Long unpublished posts
Near the end of a long trip in 2006 I visited the Arnolfini Gallery in Bristol where I picked up a poster entitled "Some things You Are Not Allowed To Send Around The World". By sheer coincidence I now have a blog post of that very same title. Perhaps it is a sign.
Some Things You Are Not Allowed To Send Around The World is a poster made up of the recent ‘prohibition and restriction’ guidelines issued by international post offices. The assembled list reveals some of the superstitions and regional eccentricities associated with the exchange of goods. This poster will be available as one of a series of free publications produced for the exhibition.
I was completely fascinated and amused by the list and while you will sadly not be getting any free posters from this website, I have provided you with its contents below *.
I love YOU, Czech Republic: "Chain letters". My comments are in grey.
- Articles made of tortoise-shell, mother of pearl, ivory, bone meerschaum and amber (succin), natural or reconstructed, worked jade and mineral substances similar to jade
- Canned vegetables, fish, plums and nuts
- Funeral urns
- Household articles made of tin
- Perishable infectious biological substances
- Perishable non-infectious biological substances
- Pictures and printed matter of pornographic or immoral nature, or which tend to incite crime or juvenile deliquency
- Saccharine in tablets or packets
- Used clothing, accessories, blankets, linen, textile furnishings, footwear and headwear
- Watches and clocks.
- Fruit cartons (used or new)
- Goods bearing the name "Anzac"
- Animals and animal products, brushes, second-hand carpets, margarine, vaccines, plant and plant material (including pot pourri, heather, fir cones, shamrock), sugar, syrup and molasses, straw packing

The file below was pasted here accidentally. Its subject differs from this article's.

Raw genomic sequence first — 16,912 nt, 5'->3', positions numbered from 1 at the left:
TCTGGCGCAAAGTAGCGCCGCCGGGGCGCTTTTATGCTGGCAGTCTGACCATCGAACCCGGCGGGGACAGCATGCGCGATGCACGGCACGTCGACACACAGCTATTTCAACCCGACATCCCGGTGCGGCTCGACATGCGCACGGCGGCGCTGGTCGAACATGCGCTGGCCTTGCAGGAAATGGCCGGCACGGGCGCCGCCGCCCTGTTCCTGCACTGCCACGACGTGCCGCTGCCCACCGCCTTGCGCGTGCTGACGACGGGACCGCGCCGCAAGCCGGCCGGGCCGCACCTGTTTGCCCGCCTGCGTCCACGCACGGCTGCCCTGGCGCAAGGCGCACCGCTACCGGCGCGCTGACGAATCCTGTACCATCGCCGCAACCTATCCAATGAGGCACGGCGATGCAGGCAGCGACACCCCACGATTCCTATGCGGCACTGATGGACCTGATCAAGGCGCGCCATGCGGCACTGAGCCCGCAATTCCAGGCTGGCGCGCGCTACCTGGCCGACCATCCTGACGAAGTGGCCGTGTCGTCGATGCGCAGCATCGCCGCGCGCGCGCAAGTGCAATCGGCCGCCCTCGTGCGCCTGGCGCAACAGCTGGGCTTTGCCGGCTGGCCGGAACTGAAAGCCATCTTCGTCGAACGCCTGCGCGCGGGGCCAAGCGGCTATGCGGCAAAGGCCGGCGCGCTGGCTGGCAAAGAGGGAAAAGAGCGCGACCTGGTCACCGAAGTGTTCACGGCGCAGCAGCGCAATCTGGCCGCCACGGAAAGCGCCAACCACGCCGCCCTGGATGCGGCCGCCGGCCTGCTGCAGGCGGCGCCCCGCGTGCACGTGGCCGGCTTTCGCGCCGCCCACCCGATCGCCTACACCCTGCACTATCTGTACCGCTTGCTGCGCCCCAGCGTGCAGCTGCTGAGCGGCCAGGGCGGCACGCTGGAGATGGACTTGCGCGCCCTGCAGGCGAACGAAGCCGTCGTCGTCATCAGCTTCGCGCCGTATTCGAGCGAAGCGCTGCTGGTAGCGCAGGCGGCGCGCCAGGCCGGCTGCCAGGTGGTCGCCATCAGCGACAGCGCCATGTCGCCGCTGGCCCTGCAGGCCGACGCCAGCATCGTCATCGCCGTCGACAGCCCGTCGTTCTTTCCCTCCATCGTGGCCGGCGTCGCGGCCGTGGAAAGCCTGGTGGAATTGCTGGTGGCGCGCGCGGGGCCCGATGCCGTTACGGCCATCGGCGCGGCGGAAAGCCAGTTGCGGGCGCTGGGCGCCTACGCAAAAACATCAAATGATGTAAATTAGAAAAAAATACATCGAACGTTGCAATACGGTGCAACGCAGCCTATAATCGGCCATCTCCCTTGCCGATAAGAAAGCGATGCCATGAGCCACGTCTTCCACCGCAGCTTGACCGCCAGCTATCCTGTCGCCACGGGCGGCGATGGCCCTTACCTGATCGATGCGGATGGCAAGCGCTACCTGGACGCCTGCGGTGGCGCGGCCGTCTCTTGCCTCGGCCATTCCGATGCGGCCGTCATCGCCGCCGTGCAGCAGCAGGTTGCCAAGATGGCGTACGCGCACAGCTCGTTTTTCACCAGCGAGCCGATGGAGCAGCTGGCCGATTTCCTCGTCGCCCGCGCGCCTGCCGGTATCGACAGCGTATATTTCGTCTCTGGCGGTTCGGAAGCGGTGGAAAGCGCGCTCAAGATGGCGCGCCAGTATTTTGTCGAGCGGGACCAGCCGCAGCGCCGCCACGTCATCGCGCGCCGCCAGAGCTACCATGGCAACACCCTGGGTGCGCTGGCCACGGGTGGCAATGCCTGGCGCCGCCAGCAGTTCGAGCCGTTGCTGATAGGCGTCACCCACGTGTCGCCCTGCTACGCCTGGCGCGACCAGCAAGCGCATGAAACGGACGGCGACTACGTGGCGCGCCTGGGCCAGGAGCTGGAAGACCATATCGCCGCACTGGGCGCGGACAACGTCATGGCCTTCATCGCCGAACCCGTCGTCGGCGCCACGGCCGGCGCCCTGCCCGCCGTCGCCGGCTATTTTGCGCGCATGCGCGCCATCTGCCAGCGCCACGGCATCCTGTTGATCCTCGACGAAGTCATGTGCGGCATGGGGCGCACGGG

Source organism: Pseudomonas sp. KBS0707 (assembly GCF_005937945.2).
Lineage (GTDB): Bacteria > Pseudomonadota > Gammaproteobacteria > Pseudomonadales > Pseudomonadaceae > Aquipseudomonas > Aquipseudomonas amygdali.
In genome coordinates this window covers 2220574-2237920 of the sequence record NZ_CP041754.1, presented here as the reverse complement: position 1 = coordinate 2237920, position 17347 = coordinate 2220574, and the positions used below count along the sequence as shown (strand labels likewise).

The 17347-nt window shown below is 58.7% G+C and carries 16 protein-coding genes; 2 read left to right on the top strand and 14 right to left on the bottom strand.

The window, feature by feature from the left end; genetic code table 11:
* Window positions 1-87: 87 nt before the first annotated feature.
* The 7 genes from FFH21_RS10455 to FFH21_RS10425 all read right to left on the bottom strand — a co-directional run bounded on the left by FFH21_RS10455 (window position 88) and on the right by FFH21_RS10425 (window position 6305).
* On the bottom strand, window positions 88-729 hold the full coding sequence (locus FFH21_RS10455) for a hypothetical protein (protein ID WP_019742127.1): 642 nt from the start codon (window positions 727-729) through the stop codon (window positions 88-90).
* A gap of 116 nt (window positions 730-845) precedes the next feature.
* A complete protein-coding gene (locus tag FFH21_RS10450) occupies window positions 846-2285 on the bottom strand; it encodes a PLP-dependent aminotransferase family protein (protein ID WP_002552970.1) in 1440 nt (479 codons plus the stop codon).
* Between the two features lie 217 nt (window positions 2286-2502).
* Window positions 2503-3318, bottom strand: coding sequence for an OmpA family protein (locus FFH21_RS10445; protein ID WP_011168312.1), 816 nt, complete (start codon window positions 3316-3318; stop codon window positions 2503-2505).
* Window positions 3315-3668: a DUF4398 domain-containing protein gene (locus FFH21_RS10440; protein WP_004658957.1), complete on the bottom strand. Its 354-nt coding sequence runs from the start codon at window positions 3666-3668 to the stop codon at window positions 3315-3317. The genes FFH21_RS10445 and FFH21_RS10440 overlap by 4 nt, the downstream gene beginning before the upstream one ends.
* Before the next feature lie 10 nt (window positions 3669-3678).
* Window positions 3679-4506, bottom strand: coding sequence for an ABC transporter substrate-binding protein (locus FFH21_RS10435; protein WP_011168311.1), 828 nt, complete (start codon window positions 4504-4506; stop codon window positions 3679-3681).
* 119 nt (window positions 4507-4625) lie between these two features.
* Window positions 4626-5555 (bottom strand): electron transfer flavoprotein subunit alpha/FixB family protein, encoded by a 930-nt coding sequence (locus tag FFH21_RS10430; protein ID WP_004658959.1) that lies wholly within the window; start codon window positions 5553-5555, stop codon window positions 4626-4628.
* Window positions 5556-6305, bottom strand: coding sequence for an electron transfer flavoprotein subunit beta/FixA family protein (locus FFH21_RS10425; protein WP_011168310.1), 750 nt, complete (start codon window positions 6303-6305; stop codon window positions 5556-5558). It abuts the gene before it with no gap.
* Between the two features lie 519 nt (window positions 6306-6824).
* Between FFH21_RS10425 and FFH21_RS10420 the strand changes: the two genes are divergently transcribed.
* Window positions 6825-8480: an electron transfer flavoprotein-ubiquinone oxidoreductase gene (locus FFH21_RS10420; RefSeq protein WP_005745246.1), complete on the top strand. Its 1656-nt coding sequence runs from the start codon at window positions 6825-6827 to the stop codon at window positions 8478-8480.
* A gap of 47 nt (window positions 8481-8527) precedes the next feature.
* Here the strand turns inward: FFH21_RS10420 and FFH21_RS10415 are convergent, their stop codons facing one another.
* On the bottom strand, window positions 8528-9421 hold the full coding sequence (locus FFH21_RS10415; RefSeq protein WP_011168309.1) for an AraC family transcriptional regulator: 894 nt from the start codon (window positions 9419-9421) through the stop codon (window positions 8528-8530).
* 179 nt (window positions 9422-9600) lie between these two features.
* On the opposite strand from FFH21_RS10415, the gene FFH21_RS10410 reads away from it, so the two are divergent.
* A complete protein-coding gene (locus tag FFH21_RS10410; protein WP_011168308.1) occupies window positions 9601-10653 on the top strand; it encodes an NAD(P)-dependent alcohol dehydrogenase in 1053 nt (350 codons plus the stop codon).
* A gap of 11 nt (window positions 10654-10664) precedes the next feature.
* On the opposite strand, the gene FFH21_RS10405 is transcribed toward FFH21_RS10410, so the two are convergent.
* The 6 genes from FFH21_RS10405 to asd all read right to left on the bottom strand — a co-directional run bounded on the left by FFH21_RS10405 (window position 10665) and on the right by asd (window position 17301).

- Goods produced wholly or partly in prisons or by convict labour
"We'll produce our own, mate."
- Cinema films
They aren't big into non-alcohol related fun in Australia
- Registered philatelic articles with fictitious addresses
And let's all be truthful here. Nobody likes a stamp-collecter.
- Seditious literature
- Alcoholic beverages and products which could be used for the manufacture of alcoholic beverages
- Banana, citrus, cocoa, coffee, cotton plants, sugar cane, saccharine and chemical food colouring
- Gramaphone records
- Medals and coins
- Military equipment
- Mineral water
- Uncut diamonds
- Water hyacinths
- Articles in hermetically sealed non-transparent containers
- Funeral urns containing ashes
- Pork products
- Printed matter, manuscripts, notices, photographic negatives, gramophone records and sound-track tapes which could do political, economical, cultural or moral harm to the People's Republic of China
- Radio transmitters or receivers
- Wrist-watches, cameras, television sets, radio sets, tape recorders, bicycles, sewing machines and ventilators
- Celluloid and film
- Grain grown or stored in the UK
- Plants and seeds
- Raw meats, meats, milk and dairy products of all kinds from cattle, goats, pigs, sheep and other cloven hoofed animals
- Spoons, forks, whistles
- Chain letters
- Publications, sheet music, drawings, photographs, films etc prejudicial to the Republic
Heaven help you if you're caught posting prejudicial chain letters
- Feeding bottles
- Footwear of leather, fabric or rubber
- Horse bits and mouth pieces of copper
- Items and objects of immoral nature eg horse bits?
- Pointed or sharp-edged objects
- Preparations for erasing ink or other writings
- Roulette wheels or gambling articles
- Straw hats
A straw hat in Ecuador stays a straw hat in Ecuador